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Horunnumnay (Lake of The Little Fishes)

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Lake Louise is said to be one of the most photographed places in Canada, even the world - and once you visit, you understand why. The turquoise hued water is due to glacial melt that trickles down to the lake, depositing rock flour. The sun reflects off these particles, refracting the blue and green we see in this beautiful body of water. The surrounding rocky mountains don’t hurt, either!

But with so many tourists visiting this natural wonder every year, many go without knowing the history of the lake and region. Banff is located in Treaty 7, on the traditional territories of the Iyârhe Nakoda Nations, the Blackfoot Confederacy, the Tsuut’ina – part of the Dene people, Ktunaxa, Mountain Cree, Métis and Secwépemc. Lake Louise was originally named Ho-run-num-nay (Lake of the Little Fishes) by the Stoney Nakoda First Nations people. The land that is now known as Banff National Park has an incredibly rich history of being a sacred place where medicines were gathered, bison were hunted, fish were caught, and healing was sought in the natural hot springs for centuries. Cascade Mountain, the mountain located in the Bow River Valley of Banff, was called Minihapa by the Stoney Nakoda - which translates to “mountain where the water falls”, just to name a few!

Conversely, there is also some upsetting history that many visitors may not know. It’s no secret that Canada has a history of forced removal of Indigenous people from their ancestral lands. When Banff National Park was created in 1885, Indigenous Peoples were forbidden to hunt within its borders. The park’s first superintendent declared “it is of great importance that if possible the Indians [sic] should be excluded from the Park.”

But Parks Canada is actively working to foster a culture of Reconciliation with First Nations and their heritage places. Mapping Change: Fostering a Culture of Reconciliation within Parks Canada outlines a path forward with key actions to ensure that Parks Canada’s policies and practices support the important work ahead to further advance reconciliation with Indigenous peoples.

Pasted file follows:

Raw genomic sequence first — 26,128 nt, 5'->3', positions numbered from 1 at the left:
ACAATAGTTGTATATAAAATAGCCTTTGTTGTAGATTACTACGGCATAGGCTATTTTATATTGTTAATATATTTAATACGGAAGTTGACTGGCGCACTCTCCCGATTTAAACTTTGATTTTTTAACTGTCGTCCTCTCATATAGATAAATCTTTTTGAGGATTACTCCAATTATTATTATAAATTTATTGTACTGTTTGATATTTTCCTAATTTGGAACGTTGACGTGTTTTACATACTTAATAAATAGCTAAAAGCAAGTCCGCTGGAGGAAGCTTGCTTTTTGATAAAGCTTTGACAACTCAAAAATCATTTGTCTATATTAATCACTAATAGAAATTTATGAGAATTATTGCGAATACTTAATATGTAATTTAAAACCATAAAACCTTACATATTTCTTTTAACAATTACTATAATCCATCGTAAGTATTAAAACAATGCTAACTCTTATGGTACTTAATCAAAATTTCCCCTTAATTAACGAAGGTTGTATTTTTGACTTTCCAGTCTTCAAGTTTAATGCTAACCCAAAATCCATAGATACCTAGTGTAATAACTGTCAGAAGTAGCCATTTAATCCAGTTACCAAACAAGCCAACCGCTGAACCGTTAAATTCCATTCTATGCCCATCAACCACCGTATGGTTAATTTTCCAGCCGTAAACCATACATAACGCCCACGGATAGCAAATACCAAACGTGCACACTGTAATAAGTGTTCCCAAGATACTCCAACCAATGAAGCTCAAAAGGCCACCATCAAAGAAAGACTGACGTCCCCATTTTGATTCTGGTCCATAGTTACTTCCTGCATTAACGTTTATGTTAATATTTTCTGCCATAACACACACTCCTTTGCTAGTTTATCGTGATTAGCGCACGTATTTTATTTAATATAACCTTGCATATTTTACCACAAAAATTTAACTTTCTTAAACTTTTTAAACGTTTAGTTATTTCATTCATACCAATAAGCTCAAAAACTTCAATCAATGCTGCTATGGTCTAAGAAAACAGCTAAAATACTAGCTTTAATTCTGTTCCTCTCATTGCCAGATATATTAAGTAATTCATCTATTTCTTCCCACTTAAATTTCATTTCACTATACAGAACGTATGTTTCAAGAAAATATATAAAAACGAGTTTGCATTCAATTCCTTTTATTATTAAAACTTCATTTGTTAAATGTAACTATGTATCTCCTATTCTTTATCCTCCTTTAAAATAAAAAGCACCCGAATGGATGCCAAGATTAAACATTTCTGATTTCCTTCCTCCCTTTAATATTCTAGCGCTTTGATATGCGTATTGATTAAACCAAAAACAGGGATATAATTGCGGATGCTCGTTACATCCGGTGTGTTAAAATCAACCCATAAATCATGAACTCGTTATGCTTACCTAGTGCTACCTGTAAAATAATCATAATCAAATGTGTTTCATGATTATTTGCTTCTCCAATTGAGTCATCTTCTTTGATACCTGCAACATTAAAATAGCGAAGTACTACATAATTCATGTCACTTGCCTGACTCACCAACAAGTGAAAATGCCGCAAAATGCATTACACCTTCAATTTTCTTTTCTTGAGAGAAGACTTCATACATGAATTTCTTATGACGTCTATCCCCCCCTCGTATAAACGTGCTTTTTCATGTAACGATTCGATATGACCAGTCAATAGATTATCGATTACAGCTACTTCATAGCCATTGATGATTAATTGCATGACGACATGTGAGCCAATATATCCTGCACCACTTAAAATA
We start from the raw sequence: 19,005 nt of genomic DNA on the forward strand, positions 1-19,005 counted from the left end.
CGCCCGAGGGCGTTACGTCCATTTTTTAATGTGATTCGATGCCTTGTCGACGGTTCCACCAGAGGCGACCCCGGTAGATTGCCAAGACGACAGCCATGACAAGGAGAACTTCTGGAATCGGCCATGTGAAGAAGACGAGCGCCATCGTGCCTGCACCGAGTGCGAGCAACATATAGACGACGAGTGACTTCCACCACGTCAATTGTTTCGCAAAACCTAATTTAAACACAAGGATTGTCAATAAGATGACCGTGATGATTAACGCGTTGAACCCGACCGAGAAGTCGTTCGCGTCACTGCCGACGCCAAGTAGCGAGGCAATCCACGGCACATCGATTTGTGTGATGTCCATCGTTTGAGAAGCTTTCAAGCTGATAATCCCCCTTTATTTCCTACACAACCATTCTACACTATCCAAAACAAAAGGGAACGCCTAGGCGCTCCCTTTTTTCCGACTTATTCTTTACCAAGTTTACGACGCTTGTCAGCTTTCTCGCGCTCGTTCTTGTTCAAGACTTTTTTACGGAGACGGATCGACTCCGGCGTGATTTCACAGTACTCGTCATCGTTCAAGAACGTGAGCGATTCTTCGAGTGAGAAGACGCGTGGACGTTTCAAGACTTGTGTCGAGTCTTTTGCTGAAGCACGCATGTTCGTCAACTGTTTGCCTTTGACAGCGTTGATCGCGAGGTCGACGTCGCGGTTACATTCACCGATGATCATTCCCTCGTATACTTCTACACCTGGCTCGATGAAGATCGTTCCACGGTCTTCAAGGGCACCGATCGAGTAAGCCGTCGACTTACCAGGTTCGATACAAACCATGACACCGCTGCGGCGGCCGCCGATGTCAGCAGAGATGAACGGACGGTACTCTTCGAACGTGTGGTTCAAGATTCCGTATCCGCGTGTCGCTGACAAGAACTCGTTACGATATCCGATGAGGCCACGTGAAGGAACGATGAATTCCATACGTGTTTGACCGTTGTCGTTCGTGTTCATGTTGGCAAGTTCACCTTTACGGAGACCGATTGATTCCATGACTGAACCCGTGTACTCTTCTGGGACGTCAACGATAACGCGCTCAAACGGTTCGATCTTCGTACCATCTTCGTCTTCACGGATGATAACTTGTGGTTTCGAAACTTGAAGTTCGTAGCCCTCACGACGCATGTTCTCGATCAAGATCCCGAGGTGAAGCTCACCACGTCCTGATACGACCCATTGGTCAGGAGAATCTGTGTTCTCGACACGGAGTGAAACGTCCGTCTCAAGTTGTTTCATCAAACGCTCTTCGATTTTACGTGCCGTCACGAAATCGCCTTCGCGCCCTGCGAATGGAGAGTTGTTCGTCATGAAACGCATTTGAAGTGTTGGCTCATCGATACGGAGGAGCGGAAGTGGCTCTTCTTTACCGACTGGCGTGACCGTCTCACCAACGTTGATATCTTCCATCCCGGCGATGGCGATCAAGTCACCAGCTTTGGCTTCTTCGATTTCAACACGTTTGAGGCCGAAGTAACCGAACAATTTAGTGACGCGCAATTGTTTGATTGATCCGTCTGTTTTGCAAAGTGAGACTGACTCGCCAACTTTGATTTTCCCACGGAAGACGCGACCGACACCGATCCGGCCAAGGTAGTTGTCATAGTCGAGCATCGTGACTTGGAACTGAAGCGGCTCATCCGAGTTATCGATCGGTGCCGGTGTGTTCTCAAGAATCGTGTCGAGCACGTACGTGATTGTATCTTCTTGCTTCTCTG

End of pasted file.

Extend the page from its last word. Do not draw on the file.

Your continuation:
As tourists, we hold a privilege many people across the globe only dream of: seeing new places, meeting new people, learning the histories and cultures of places we previously knew nothing about, all simply for our own enjoyment and personal growth. Lake Louise and its surrounding landscapes are a sight to behold, with mountainous terrain, incredibly scenic valleys, glaciers, forests, rivers, meadows and a bountiful supply of fresh air. If you haven’t visited yet, we definitely recommend you do.

We’ve teamed up with our friends at Rocky Mountaineer Experience to create an unforgettable Western-Canada voyage so you can see all of these iconic spots via railway. This awe-inspiring rail journey takes you to the most sought after places in the Canadian Rockies to experience nature—from mountains to moose, gondolas to glaciers—up close. Experience three train routes that carry you off on a sightseeing sojourn from alpine-inspired Whistler and Banff, to the wildlife-rich stomping grounds of Jasper and back to the Pacific Ocean’s stunning coastal city of Vancouver. Click here to learn more about this tour!

So, as you pass through the Bow River Valley (The name "Bow" referring to the reeds that grew along the banks which were used by the local First Nations people to make bows) remember that the Blackfoot name for the river is Makhabn, meaning "river where bow weeds grow". 

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Horunnumnay (Lake of The Little Fishes)

Feb 02, 2022 / Indigeno Team

Lake Louise is said to be one of the most photographed places in Canada, even the world – and once you visit, you understand why. The turquoise hued water is due to glacial melt that trickles down to the lake, depositing rock flour. The …

Read More

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